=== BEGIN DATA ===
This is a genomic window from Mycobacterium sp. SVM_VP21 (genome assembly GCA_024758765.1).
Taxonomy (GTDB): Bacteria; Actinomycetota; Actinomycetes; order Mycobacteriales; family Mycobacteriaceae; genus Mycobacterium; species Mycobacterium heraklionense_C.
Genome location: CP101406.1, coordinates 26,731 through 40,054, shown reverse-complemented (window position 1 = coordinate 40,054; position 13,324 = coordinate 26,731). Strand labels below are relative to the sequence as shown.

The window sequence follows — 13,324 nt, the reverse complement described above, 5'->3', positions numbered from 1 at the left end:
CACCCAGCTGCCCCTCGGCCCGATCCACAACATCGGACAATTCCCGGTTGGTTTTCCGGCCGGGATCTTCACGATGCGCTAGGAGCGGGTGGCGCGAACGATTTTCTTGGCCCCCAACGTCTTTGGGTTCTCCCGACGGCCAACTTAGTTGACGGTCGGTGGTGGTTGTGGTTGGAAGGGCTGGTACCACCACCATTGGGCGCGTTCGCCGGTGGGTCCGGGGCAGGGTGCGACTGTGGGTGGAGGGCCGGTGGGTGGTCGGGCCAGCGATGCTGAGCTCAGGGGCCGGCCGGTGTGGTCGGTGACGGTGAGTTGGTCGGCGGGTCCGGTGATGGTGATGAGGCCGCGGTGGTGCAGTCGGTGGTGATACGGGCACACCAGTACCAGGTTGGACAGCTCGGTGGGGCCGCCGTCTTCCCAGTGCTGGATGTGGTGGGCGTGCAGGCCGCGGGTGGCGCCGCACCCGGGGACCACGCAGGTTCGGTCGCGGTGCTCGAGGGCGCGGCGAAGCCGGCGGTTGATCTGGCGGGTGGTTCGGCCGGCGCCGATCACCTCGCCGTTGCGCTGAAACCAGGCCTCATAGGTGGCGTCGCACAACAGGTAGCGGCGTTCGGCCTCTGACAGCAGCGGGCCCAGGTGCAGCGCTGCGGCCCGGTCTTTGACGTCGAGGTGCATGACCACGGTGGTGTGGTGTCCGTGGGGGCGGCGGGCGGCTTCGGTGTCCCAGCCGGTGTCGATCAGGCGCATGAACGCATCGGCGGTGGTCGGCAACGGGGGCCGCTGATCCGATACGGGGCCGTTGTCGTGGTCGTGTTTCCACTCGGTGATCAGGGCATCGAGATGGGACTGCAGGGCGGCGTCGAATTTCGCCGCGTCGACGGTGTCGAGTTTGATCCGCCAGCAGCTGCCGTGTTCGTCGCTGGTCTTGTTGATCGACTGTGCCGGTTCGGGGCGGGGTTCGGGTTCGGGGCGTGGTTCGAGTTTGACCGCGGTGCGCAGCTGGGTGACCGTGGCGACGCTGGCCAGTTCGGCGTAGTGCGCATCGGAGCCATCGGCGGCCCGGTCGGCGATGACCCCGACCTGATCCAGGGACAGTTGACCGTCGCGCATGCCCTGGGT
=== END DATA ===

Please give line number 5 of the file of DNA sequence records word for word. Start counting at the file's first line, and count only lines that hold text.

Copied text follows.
CACCCAGCTGCCCCTCGGCCCGATCCACAACATCGGACAATTCCCGGTTGGTTTTCCGGCCGGGATCTTCACGATGCGCTAGGAGCGGGTGGCGCGAACGATTTTCTTGGCCCCCAACGTCTTTGGGTTCTCCCGACGGCCAACTTAGTTGACGGTCGGTGGTGGTTGTGGTTGGAAGGGCTGGTACCACCACCATTGGGCGCGTTCGCCGGTGGGTCCGGGGCAGGGTGCGACTGTGGGTGGAGGGCCGGTGGGTGGTCGGGCCAGCGATGCTGAGCTCAGGGGCCGGCCGGTGTGGTCGGTGACGGTGAGTTGGTCGGCGGGTCCGGTGATGGTGATGAGGCCGCGGTGGTGCAGTCGGTGGTGATACGGGCACACCAGTACCAGGTTGGACAGCTCGGTGGGGCCGCCGTCTTCCCAGTGCTGGATGTGGTGGGCGTGCAGGCCGCGGGTGGCGCCGCACCCGGGGACCACGCAGGTTCGGTCGCGGTGCTCGAGGGCGCGGCGAAGCCGGCGGTTGATCTGGCGGGTGGTTCGGCCGGCGCCGATCACCTCGCCGTTGCGCTGAAACCAGGCCTCATAGGTGGCGTCGCACAACAGGTAGCGGCGTTCGGCCTCTGACAGCAGCGGGCCCAGGTGCAGCGCTGCGGCCCGGTCTTTGACGTCGAGGTGCATGACCACGGTGGTGTGGTGTCCGTGGGGGCGGCGGGCGGCTTCGGTGTCCCAGCCGGTGTCGATCAGGCGCATGAACGCATCGGCGGTGGTCGGCAACGGGGGCCGCTGATCCGATACGGGGCCGTTGTCGTGGTCGTGTTTCCACTCGGTGATCAGGGCATCGAGATGGGACTGCAGGGCGGCGTCGAATTTCGCCGCGTCGACGGTGTCGAGTTTGATCCGCCAGCAGCTGCCGTGTTCGTCGCTGGTCTTGTTGATCGACTGTGCCGGTTCGGGGCGGGGTTCGGGTTCGGGGCGTGGTTCGAGTTTGACCGCGGTGCGCAGCTGGGTGACCGTGGCGACGCTGGCCAGTTCGGCGTAGTGCGCATCGGAGCCATCGGCGGCCCGGTCGGCGATGACCCCGACCTGATCCAGGGACAGTTGACCGTCGCGCATGCCCTGGGT